Liverpool: Creative solutions for a new economy
April 13, 2016
Creating a new narrative
The biggest stumbling block to the flourishing of a different kind of economy, however, is the dominance of the narrative that size matters and that growth is the ultimate aim.
The ‘beautiful ideas’ outlined above are competing with the ‘big’ ideas for the future of the city, which include a ‘mini Shanghai‘ on the Mersey, extending the high speed rail line to connect the city, and bidding to host the Commonwealth Games in 2026.
These ideas – should they be fulfilled – will no doubt bring visitors and jobs and economic growth to the city, and help those wanting to leave to catch a faster train out of there. But will they harness and build on the creative energy of its people? Will they help turnaround the social and economic fortunes of the north of Liverpool? Will Liverpool be a place of excitement and difference or an AnyTown?
‘Liverpool, perhaps more than any of UK core cities, has the social capital,
the belligerence and the chutzpah to stand up to the status quo’
Many believe that the city has a small window of opportunity to show what it could be. Within a few years other cities will have moved ahead of it economically and it will struggle to catch up; if ideas are not supported those with creative energy will move elsewhere, long before the fast train to Manchester has been built.
So what are the new narratives emerging for the city? Below are a handful of ideas that have emerged from the New Start/NEF/CLES event on 8th April and from conversations in the city:
An Enterprising City – that prioritises people not profits
- A partnership between the social and the public sector to build a high quality care system which, by not taking profits, is able to provide well-paid jobs and high quality care.
- Support for the city’s small food producers like Pau! to help them build markets and feed into supply chains of the city’s hospitals and football clubs.
- The north docks of Liverpool designated a ‘community enterprise zone’ which gives tax breaks and support to those taking on empty buildings and setting up enterprises.
How much wealth could be generated – financially and in wellbeing terms – through the creation of social supply chains in the city?
A Maverick City: A symposium will take place in the city in June, hosted by We Make Places, to bring together artists, designers and activists from across Europe who are developing grassroots cultural projects that re-think our cities. In Liverpool We Make Places has put forward a number of ‘provocations’, the most popular of which is turning a 1970s city centre flyover into a pedestrianised zone with an elevated urban highway, gifted to the people (pictured above). Councils in Boston and Sydney are actively collaborating with their creative communities and entrepreneurs to re-imagine the city and re-build its local economy. What would Liverpool look like if it supported its mavericks?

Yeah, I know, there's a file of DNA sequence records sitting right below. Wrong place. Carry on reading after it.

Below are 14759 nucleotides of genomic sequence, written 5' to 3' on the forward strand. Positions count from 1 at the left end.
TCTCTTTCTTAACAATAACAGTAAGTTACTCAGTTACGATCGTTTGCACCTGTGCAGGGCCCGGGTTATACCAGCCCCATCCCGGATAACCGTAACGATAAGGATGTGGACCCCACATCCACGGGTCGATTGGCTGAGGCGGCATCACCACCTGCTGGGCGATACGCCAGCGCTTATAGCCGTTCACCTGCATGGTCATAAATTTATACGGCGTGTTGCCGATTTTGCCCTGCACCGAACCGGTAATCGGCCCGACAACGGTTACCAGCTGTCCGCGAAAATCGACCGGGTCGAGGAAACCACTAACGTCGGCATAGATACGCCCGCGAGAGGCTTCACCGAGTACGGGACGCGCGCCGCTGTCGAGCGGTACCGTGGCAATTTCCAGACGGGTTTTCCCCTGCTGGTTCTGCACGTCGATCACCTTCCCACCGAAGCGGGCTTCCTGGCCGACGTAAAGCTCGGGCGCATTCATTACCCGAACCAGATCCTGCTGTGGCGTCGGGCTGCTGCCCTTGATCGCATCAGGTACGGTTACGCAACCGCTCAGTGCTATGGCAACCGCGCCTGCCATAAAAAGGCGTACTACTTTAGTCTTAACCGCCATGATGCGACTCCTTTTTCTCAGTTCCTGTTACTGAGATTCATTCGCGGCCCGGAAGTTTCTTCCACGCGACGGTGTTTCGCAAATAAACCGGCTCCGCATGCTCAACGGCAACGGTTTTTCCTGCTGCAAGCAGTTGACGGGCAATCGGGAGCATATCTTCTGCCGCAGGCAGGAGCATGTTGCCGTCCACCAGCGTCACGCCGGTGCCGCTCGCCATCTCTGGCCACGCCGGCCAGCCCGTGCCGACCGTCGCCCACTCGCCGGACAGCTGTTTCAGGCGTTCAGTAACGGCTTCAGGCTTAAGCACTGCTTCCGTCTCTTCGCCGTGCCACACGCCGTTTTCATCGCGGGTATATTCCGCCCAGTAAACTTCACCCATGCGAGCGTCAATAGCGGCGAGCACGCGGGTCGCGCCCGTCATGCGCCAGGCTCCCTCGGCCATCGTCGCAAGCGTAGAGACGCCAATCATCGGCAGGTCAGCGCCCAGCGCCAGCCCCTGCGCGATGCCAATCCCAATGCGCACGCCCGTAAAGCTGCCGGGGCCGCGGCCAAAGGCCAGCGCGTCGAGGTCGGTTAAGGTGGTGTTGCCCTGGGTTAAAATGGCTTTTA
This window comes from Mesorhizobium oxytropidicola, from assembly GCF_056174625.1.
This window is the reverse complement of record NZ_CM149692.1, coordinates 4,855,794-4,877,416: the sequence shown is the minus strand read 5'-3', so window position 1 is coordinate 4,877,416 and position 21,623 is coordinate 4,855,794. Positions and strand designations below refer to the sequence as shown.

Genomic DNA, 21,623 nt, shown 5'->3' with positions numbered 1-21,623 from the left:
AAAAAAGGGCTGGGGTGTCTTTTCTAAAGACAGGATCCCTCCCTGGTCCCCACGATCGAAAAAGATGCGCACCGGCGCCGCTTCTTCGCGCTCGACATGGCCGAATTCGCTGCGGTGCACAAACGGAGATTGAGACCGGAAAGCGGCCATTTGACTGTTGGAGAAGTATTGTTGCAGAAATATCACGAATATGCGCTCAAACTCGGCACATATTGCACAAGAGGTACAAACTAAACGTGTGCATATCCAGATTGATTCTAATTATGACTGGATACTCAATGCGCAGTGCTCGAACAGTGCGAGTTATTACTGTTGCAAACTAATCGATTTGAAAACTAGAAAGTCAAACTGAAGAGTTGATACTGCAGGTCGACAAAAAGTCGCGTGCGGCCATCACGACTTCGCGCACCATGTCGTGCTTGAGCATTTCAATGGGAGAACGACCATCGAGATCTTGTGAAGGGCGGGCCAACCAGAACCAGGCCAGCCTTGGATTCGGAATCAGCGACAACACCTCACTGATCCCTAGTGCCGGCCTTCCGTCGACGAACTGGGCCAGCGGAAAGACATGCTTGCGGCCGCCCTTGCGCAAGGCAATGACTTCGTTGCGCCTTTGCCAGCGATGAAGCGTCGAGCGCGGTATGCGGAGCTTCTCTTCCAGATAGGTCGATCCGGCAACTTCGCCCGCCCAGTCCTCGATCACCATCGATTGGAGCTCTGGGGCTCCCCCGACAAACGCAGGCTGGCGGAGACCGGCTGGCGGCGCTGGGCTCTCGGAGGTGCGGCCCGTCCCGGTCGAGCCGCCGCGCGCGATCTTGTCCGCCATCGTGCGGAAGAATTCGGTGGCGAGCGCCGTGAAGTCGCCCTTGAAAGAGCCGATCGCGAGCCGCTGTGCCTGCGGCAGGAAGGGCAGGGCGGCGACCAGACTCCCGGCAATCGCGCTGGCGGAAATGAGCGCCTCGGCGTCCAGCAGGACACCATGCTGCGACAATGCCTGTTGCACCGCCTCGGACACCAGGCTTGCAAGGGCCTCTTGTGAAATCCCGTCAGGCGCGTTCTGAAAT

A Democratic City: Democracy and citizenship are at low ebbs in many of our cities, but in Liverpool they are being revitalised by a number of organisations and ideas. Engage Liverpool brings people living in the city centre and waterfront areas together to build community and neighbourliness and to discuss how problems from air quality to the need for more green spaces and better designed housing can be solved. David Lloyd has for some years articulated the problems – and solutions – in Liverpool through his blog Seven Streets. In this rousing article published on the first days of the year he warns of the urgency for change and calls for a ‘parliament of the people, for the people’, to break the deadlock in governance and allow the city’s greatest assets to take greater control over its destiny.
These ideas for the city are not mutually exclusive but could work together to build an alternative economic powerhouse in Liverpool – one that works for all of its people and that sets it apart from the courses other cities are slavishly following.
For it is Liverpool, perhaps more than any of the UK’s core cities, that has the social capital, the belligerence and indeed the chutzpah to stand up to the status quo. As a city forged on a sense of difference and geographically on the edge, it has never accepted the mainstream. The traditional ‘economic development’ offerings currently on the table, be they devolution deals, Peel Holdings or Chinese investment, are, in their current form, getting in the way of the city’s true development.
What if it opted out and went its own way? What if it looked a bit further than Manchester for a model, and was inspired by, say, Portland or Copenhagen, Melbourne or Ghent? What if it negotiated a more imaginative devolution agreement, one that engaged and involved all of its citizens?
The city has its confidence back but can it use its famous ‘brassy boldness’ to create its own future?